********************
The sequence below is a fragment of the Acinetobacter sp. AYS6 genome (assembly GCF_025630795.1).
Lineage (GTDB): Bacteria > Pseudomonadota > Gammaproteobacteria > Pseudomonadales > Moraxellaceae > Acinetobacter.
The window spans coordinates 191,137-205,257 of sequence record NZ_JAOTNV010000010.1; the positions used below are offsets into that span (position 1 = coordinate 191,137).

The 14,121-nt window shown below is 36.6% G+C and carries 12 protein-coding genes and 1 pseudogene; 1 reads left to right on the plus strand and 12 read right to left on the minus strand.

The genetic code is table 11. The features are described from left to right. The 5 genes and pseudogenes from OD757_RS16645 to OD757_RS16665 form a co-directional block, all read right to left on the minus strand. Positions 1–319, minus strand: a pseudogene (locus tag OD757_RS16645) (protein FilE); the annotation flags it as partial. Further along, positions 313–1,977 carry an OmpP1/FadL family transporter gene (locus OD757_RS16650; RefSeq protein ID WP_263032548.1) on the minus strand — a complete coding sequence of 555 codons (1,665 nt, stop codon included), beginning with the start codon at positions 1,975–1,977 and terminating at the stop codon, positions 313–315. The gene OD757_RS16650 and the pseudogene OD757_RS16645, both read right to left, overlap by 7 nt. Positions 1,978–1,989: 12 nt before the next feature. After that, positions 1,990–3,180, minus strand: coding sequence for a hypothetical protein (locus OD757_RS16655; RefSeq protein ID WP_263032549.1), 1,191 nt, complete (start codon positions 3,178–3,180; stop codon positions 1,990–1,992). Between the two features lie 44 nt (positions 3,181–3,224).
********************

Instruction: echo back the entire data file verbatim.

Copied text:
The sequence below is a fragment of the Acinetobacter sp. AYS6 genome (assembly GCF_025630795.1).
Lineage (GTDB): Bacteria > Pseudomonadota > Gammaproteobacteria > Pseudomonadales > Moraxellaceae > Acinetobacter.
The window spans coordinates 191,137-205,257 of sequence record NZ_JAOTNV010000010.1; the positions used below are offsets into that span (position 1 = coordinate 191,137).

The 14,121-nt window shown below is 36.6% G+C and carries 12 protein-coding genes and 1 pseudogene; 1 reads left to right on the plus strand and 12 read right to left on the minus strand.

The genetic code is table 11. The features are described from left to right. The 5 genes and pseudogenes from OD757_RS16645 to OD757_RS16665 form a co-directional block, all read right to left on the minus strand. Positions 1–319, minus strand: a pseudogene (locus tag OD757_RS16645) (protein FilE); the annotation flags it as partial. Further along, positions 313–1,977 carry an OmpP1/FadL family transporter gene (locus OD757_RS16650; RefSeq protein ID WP_263032548.1) on the minus strand — a complete coding sequence of 555 codons (1,665 nt, stop codon included), beginning with the start codon at positions 1,975–1,977 and terminating at the stop codon, positions 313–315. The gene OD757_RS16650 and the pseudogene OD757_RS16645, both read right to left, overlap by 7 nt. Positions 1,978–1,989: 12 nt before the next feature. After that, positions 1,990–3,180, minus strand: coding sequence for a hypothetical protein (locus OD757_RS16655; RefSeq protein ID WP_263032549.1), 1,191 nt, complete (start codon positions 3,178–3,180; stop codon positions 1,990–1,992). Between the two features lie 44 nt (positions 3,181–3,224).